There is more plausibility in the position, that the act that was to be done on this occasion was so essentially one for the master to do in his duty to his servants, that whatever subordinate was taken by him to do it, came to be the master in doing it. It is urged, and with reason, that clearly arranging and promulgating the general time-table of a great railway is the duty and the act of the master of it; that when there is a variation from the general time-table for a special occasion and purpose, it is as much the duty and act of the master, and he is as much required to perform it; that it is the duty and act of the master to see and know that his general time-table is brought to the knowledge of his servants who are to square their actions to it; that the same is his duty and act as to a variation from it, which is but a special time-table; and that, therefore, whoever he uses to bring those time-tables to the notice of his servants, he puts that person in his place to do an act in his stead, inasmuch as the responsibility is upon him to see and know that it is done and done effectually; and that if, instead of doing it in person, he chooses to do it through an agent, that agent, pro hac vice, is he the master, and he the master is responsible for a negligent act therein of that agent whereby a fellow-servant of him is harmed. The rule has been laid down in repeated cases in this court, in terms so broad as to come close to this case. ( Flike v. B. A.R.R. Co., 53 N.Y. 549; Fuller v. Jewett, 80 id. 46; Crispin v. Babbitt, 81 id. 516.) Attentive consideration, however, will perceive a distinction between the cases. That the master has the right, as regards his servants, to vary from the time-table that he has set cannot be doubted. It is at times a necessity so to do, and a necessity so frequent as to fall within the occurrences that a railway servant is bound to expect in the course of his employment. Even as regards the public and passengers, a railway manager has a right, when needs press, to vary from his general time-table. All that can then be required from him, by the public and passengers is that when he makes the variation he act under it with reasonable care and diligence ( Sears v. East. R.R. Co., 14 Allen, 433; Gordon v. M. L.R.R. Co., 52 N.H. 596.) That is to say, due care and diligence in giving notice of the change, and in running the train upon the changed time. A servant cannot ask for or expect more than this. In Rose v. Boston Albany R.R. Co. ( 58 N.Y. 217), while recognizing the rule as laid down in Flike's Case ( supra), it was said: "It may be conceded that it is the duty of railroad corporations to prescribe, either by means of time-tables or by other suitable means, regulations for running their trains with a view to their safety; but it is obvious that obedience to these regulations must be intrusted to the employes having charge of the trains; such obedience is matter of executive detail, which, in the nature of things, no corporation or any general agent of it can personally oversee, and as to which employes must be relied upon." These views seem applicable to this case. The argument for the plaintiffs' position, as we have stated it above, breaks just at the part where to be successful it ought to be the strongest. It is not true that, on an occasion like this, it is the duty of the master, or a part of his contract, to see to it, as with a personal sight and touch, that notice of a temporary and special interference with a general time-table comes to the intelligent apprehension of all those whom it is to govern in the running of approaching trains. It is utterly impracticable so to do, and a brakeman or a fireman on a train knows that it is, as well as any person connected with the business. He knows that trains will often and unexpectedly require to be stopped and started by telegraphic orders from distant points, and that such orders must, from the nature of the case, be given through servants skilled in receiving and transmitting them. If there is due care and diligence in choosing competent persons for that duty, a negligence by them in the performance of it is a risk of the employment that the co-employe takes when he enters the service. Such a variation, and the giving notice of it, is not like the supply of suitable and safe machinery, or of competent and skilled fellow-workmen. It is the act of an hour or of an instant, which for any useful effect to be got from it must be done at the instant, and that, too, from a distance. It is, from its nature and need, looked for as such. Of necessity it must be done through the best means of communication that experience, the safe and successful use of years, has demonstrated it to be prudent to employ. The act of supplying machinery or fellow-servants is one for which time may be taken and deliberation had, and it may be learned before hazard is run whether the effort at supply has been well made and is sufficient. So, in Flike's Case ( supra), it was easy to know before the train was started that the brakeman detailed for duty had failed to be at his place. And in Fuller's Case ( supra), that the engine sent to the shop for repairs was still faulty, before it was put on the road again. Hence, it was not one of the risks of the service that the fireman, in one of those cases, and the engineer, in the other, took upon himself, that the brakeman did oversleep, or that the boiler did explode. From the nature of things, communication, on these special occasions of which we are speaking, must be had through intermediate agents, with no or but little opportunity of testing their immediate fidelity or accuracy. Would it do to lay down a rule that, when the master has chosen those agents with due care and diligence as to their skill and competency, he must further take the responsibility to his other servants that the agents thus selected will never lapse into carelessness? The alternative is, that he must in person put into the hands of each conductor and each engine-driver the general time-table and every deviation from it, or abandon the mode of supervising and directing the movement of his trains by means of telegraphic communication. The reasonable rule in such case hath this extent, and no more, that he must first choose his agents with due care for their possession of skill and competency, and that then he must use the best means of communication according to prescribed general rules and regulations devised from the best experience in such business, and if among those means is the service of a fellow-servant, competent for his place, his possible carelessness is a risk of the employment that his fellows take when entering into the service. The liability of the master to his servant arises from his duty to him or his contract with him. Expressed in general terms, that duty or contract is to supply the servant with suitable and safe machinery and appliances, with competent and skillful co-workers, and to make and promulgate sufficient rules and regulations for the conduct of the business in its ordinary run and for any extraordinary occasions that may be reasonably anticipated. It is not seriously contested but that all these things were done by the defendant. We think that it is a misconception of the case, to hold that the order of the train-dispatcher was a change of the rules of the road, as established and promulgated by the superintendent. The train-dispatcher acted in exact accord with the general rules and regulations which foresaw and with minuteness provided for such an occasion as this, as much and as fully, so far as we can see from the case, as for the ordinary running of trains on the general time-card. The order of the train-dispatcher was but a carrying out of those rules, and an application of certain provisions of them to a case for which they were made, and the arising of which had been foreseen as probable. In what other way could they be carried out in the detail of them, but through the service of servants previously chosen and assigned to their parts? And can it with propriety be said that the parts of that detail are acts of the master, that he must do himself, or be liable for their negligent doing? The liability of the master is then made to depend upon the character of the act in the performance or non-performance of which the injury arises. If the act is one pertaining to the duty which the master owes to his servants, he is responsible to them for the manner of the performance of it. If it is one which pertains only to the duty of an operative, the employe performing it is a mere servant, and the master, although liable to strangers, is not liable to a fellow-servant for the improper performance of it. ( Crispin v. Babbitt, supra.) The query then is, in the case before us, Is it the duty of the master to give personal notice to every operative of a train of a special deviation from an established general time-table, or is his duty done when he has beforehand provided rules, minute, explicit and efficient, and made them known to his servants, which, if observed and followed by all concerned, will bring such personal notice to every one entitled to it? We think that in the circumstances of this case the latter clause of the query propounds the true rule, and should be answered affirmatively. It is the duty of the master to provide rules and regulations for the running of the trains. He has done so here. One of them is, that by telegraphic message, sent at any time through operators at the ends of the wires, to the conductor and engineer of a train, that train may be stopped at a station, or hurried forward to another, or made to go out of general order. These rules with that provision are made known to all servants. If, when the intestate entered the employment of the defendant, these rules had been read to him and his especial attention called to this one, and he had agreed to serve under it, would not he have taken the risk of the carelessness of the operators and conductor in carrying it out? Is this case any different in substance from that? Really, by entering the employment with these rules in force, he did in effect agree that special orders might be so sent. The bargain between him and the defendant was not only that special orders might be given interfering with the general time-table, but that they might be given in this way. It is this feature of the case that distinguished it from some of those that we have cited.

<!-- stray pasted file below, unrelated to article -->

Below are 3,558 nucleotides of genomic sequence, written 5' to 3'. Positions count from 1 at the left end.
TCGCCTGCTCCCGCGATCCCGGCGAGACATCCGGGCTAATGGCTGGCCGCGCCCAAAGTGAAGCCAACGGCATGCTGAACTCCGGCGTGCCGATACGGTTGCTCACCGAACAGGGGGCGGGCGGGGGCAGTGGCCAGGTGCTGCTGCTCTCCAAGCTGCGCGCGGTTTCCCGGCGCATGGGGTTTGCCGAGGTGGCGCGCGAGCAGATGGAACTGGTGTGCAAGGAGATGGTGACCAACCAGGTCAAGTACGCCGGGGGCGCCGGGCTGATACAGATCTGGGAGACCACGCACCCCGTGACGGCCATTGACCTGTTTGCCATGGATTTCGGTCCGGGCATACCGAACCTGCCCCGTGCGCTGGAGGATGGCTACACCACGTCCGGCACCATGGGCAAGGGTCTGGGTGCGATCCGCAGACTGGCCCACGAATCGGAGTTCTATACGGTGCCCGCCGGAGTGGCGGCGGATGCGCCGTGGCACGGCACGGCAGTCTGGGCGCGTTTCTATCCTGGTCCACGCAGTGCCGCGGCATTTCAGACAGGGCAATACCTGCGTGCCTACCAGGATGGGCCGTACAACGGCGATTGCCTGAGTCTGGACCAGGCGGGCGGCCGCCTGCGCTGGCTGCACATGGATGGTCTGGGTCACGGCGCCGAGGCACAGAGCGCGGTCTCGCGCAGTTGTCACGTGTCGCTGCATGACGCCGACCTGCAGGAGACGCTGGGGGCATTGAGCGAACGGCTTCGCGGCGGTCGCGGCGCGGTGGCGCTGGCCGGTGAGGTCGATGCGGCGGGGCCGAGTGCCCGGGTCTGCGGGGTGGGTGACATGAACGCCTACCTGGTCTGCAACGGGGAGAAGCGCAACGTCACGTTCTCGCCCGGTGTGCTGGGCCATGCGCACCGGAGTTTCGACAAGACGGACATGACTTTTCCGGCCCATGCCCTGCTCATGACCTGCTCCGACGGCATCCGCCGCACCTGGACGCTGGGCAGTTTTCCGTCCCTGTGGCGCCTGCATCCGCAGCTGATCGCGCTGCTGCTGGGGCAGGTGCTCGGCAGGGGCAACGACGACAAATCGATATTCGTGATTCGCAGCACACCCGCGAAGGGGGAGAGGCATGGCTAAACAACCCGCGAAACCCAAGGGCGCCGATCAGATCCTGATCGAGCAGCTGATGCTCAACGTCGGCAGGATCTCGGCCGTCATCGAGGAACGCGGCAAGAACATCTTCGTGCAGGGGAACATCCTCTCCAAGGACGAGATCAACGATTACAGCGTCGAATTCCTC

The case was not given to the jury on this theory. It was, in the words of the learned counsel for the plaintiff, submitted to them on the theory that "the act of the operator was the act of the master."
This we think was an error that calls for a reversal of the judgment and a new trial.
All concur, except DANFORTH and FINCH, JJ., dissenting.